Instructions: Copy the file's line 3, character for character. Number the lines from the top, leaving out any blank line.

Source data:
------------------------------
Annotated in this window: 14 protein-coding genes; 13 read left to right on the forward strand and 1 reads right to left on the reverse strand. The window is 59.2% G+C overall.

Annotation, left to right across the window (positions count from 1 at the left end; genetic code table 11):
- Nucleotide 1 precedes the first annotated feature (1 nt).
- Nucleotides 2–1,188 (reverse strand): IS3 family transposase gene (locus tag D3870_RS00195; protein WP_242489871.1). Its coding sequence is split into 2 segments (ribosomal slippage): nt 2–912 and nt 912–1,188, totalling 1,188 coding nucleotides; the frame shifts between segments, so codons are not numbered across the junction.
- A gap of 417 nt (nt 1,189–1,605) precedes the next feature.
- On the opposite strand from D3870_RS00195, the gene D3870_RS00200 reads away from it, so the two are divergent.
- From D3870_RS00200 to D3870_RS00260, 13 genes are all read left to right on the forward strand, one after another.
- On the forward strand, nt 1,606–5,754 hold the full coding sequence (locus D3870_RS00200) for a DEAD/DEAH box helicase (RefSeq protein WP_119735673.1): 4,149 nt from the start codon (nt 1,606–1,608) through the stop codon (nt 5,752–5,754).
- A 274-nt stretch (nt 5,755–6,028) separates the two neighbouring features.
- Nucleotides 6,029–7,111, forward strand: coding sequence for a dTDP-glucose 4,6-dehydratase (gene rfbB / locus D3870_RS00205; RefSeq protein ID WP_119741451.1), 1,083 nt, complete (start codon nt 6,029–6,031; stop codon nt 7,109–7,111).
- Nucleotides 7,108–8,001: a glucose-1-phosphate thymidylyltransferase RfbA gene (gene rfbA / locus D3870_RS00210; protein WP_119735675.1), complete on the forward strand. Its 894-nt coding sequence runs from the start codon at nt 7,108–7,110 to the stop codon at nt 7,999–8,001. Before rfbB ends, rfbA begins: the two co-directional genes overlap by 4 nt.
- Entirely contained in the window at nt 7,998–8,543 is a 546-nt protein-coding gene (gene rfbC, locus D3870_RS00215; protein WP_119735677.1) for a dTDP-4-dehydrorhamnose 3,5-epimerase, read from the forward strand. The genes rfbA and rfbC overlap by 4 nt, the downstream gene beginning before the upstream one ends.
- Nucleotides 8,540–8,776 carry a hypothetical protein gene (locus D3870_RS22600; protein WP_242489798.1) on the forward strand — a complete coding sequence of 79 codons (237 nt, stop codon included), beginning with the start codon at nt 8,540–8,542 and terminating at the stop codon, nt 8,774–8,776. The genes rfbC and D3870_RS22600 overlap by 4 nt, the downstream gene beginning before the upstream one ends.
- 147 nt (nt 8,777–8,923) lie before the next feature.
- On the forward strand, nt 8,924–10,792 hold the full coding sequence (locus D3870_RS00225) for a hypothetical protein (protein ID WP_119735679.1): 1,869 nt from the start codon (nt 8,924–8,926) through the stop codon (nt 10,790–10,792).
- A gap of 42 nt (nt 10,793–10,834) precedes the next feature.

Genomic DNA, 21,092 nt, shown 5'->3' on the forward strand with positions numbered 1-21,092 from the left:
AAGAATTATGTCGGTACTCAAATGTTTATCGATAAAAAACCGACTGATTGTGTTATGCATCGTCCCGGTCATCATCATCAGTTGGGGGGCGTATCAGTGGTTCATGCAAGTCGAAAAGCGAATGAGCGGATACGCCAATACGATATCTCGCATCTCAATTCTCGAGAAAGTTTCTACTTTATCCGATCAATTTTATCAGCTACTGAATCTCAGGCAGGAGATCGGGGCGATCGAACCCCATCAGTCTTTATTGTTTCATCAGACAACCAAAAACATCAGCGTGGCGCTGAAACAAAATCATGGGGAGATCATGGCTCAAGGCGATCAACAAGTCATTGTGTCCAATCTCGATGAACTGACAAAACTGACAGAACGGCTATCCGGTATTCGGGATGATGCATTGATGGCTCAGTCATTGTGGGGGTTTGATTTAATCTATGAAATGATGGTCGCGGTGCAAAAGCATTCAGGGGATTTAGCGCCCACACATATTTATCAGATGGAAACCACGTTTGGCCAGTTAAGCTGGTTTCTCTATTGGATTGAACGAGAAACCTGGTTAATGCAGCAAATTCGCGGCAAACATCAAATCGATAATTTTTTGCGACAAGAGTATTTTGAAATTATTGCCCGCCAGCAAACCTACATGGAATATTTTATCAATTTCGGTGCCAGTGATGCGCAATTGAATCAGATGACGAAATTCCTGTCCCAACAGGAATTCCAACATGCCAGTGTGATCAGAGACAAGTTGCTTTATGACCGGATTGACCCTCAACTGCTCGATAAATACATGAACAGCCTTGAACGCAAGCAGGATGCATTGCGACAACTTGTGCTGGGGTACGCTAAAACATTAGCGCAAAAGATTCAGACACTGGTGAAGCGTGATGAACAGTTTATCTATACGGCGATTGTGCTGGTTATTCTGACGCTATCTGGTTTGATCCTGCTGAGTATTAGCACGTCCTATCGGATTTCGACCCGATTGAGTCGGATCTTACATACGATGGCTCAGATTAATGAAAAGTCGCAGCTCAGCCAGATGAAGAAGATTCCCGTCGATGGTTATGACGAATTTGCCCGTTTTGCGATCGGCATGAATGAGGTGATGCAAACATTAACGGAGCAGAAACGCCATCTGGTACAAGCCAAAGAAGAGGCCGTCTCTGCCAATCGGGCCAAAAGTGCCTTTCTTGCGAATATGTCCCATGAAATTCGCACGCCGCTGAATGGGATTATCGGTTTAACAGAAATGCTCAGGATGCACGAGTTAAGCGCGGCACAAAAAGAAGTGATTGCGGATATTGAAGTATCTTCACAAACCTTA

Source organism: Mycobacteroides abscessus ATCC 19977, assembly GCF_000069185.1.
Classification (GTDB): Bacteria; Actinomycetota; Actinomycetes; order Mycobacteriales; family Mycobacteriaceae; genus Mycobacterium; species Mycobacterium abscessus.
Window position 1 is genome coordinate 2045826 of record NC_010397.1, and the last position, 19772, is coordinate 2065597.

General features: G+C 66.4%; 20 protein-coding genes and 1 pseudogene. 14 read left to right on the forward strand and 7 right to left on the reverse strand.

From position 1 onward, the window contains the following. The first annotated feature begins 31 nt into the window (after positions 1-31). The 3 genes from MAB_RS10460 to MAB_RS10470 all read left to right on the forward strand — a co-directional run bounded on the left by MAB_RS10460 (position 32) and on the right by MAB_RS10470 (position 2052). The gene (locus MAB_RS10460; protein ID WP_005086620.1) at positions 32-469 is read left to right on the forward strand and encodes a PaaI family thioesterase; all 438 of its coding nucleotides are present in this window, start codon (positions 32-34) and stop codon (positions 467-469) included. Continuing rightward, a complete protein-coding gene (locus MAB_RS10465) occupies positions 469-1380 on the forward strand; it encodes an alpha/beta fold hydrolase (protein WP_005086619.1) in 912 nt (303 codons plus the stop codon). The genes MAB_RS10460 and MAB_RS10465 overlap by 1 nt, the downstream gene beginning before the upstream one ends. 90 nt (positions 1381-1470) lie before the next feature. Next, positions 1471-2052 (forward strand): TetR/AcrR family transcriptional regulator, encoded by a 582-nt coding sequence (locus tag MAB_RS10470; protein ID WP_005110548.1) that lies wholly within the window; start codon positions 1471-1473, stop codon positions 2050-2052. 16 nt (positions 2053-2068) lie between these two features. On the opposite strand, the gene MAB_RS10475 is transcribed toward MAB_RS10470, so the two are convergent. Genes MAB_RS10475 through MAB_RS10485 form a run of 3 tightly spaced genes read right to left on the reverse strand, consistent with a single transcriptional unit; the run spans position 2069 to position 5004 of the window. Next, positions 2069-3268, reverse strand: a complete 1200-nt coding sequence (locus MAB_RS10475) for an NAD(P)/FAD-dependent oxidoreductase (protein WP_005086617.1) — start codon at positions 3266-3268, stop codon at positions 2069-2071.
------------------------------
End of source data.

- Nucleotide 1 precedes the first annotated feature (1 nt).